V. HOW A PROUD KING FELL.

In pursuance of his new plans, Tarquin obtained the help of the people of Veii and Tarquinii and marched against Rome. He was met by an army under Brutus, and a bloody battle was fought near Arsia. Brutus was killed and the Etruscans were about to claim the victory, when, in the night, the voice of the god Silvanus was heard saying that the killed among the Etruscans outnumbered by one man those of the Romans. Upon this the Etruscans fled, knowing that ultimate victory would not be theirs. This is not the way that a modern army would have acted. Valerius returned to Rome in triumph, and the matrons mourned Brutus as the avenger of Lucretia, an entire year.

This is the time of heroes and of highly ornamented lays, and we are not surprised to find truth covered up beneath a mass of fulsome bombast. It is related that Tarquinius now obtained the help of Prince or Lars Porsena of Clusium in Etruria, and with a large army proceeded undisturbed quite up to the Janiculum Hill on his march to Rome. There he found himself separated from the object of his long struggle only by the wooden bridge. We may picture to ourselves the city stirred to its centre by the fearful prospect before it. The bridge that had been of so much use, that the pontifices had so carefully built and preserved, must be cut away, or all was lost. At this critical juncture, the brave Horatius Cocles, with one on either hand, kept the enemy at bay while willing arms swung the axes against the supports of the structure, and when it was just ready to fall uttered a prayer to Father Tiber, plunged into the muddy torrent, fully armed as he was, and swam to the opposite shore amid the plaudits of the rejoicing people, as related in the ballad of Lord Macaulay. Then it was, too, that the people determined to erect a bridge which could be more readily removed in case of necessity. Baffled in this attempt to enter Rome, the enemy laid siege to the city, and as it was unprepared, it soon suffered the distress of famine. Then another brave man arose, Caius Mucius by name, and offered to go to the camp of the invaders and kill the hated king. He was able to speak the Etruscan language, and felt that a little audacity was all that he needed to carry his mission out safely. Though he went boldly, he killed a secretary dressed in purple, instead of his master, and was caught and threatened with torture. Putting his right hand into the fire on the altar near by, he held it there until it was destroyed, [Footnote: Mucius was after this called Scævola, the left-handed.] and said that suffering had no terrors for him, nor for three hundred of his companions who had all vowed to kill the king. The Roman writers say that, thereupon Porsena took hostages from them and made peace. It is true that peace was made, but Rome was forced to agree not to use iron except in cultivating the earth, and she lost ten of her thirty "regions," being all the territory that the kings had conquered on the west bank of the Tiber. [Footnote: See Niebuhr's Lectures , chapter xxiv.]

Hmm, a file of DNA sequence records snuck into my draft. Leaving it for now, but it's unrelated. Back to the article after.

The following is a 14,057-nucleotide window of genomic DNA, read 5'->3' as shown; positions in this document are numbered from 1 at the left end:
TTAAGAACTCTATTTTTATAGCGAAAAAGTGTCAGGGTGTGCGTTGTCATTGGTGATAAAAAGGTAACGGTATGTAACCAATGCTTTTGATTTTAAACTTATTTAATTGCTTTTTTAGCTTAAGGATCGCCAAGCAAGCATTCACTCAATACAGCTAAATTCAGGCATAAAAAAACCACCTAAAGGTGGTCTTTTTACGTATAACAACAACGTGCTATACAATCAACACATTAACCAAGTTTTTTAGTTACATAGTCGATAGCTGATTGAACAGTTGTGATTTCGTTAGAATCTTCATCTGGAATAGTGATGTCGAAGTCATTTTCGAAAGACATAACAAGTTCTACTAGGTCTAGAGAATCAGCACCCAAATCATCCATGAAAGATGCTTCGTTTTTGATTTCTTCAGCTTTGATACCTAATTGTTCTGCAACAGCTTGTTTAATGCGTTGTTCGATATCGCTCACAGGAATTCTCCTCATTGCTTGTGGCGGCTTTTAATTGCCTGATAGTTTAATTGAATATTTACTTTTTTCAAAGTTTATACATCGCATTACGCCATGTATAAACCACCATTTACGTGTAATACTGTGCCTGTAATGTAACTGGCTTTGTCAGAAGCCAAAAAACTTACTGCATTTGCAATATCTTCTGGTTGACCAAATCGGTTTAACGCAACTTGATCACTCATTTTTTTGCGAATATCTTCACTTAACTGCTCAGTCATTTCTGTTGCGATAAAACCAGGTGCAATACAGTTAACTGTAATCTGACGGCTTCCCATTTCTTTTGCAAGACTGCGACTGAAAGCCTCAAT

Tarquin had been foiled in his attempts to regain his throne, but still he tried again, the last time having the aid of his son-in-law, Mamilius of Tusculum. It was a momentous juncture. The weakened Romans were to encounter the combined powers of the thirty Latin cities that had formerly been in league with them. They needed the guidance of one strong man; but they had decreed that there should never be a king again, and so they appointed a "dictator" with unlimited power, for a limited time. We shall find them resorting to this expedient on other occasions of sudden and great trouble. A fierce struggle followed at Lake Regillus, in which the Latins were turned to flight through the intervention of Castor and Pollux, who fought at the head of the Roman knights on foaming white steeds. There was no other quarter to which Tarquinius could turn for help, and he therefore fled to Cumæ, where he died after a wretched old age. A temple was erected on the field of the battle of Lake Regillus in honor of Castor and Pollux, and thither annually on the fifteenth of July the Roman knights were wont to pass in solemn procession, in memory of the fact that the twins had fought at the head of their columns in the day of distress when fortune seemed to be about to desert the national cause. At this battle Caius Marcius, a stripling descended from Ancus Marcius, afterwards known as Coriolanus, received the oaken crown awarded to the man who should save the life of a Roman citizen, because he struck down one of the Latins, in the presence of the commander, just as he was about to kill a Roman soldier.

In the year 504 B.C., there was in the town of Regillum, a man of wealth and importance, who, at the time of the war with the Sabines, had advocated peace, and as his fellow-citizens were firmly opposed to him, left them, accompanied by a long train of followers (much as we suppose the first Tarquin left Tarquinii), and took up his abode in Rome. The name of this man was Atta Clausus, or perhaps Atta Claudius, but, however that may be, he was known at Rome as Appius Claudius. He was received into the ranks of the patricians, ample lands were assigned to him and his followers, and he became the ancestor of one of the most important Roman families, that of Claudius, noted through a long history for its hatred of the plebeians. His line lasted some five centuries, as we shall have occasion to observe.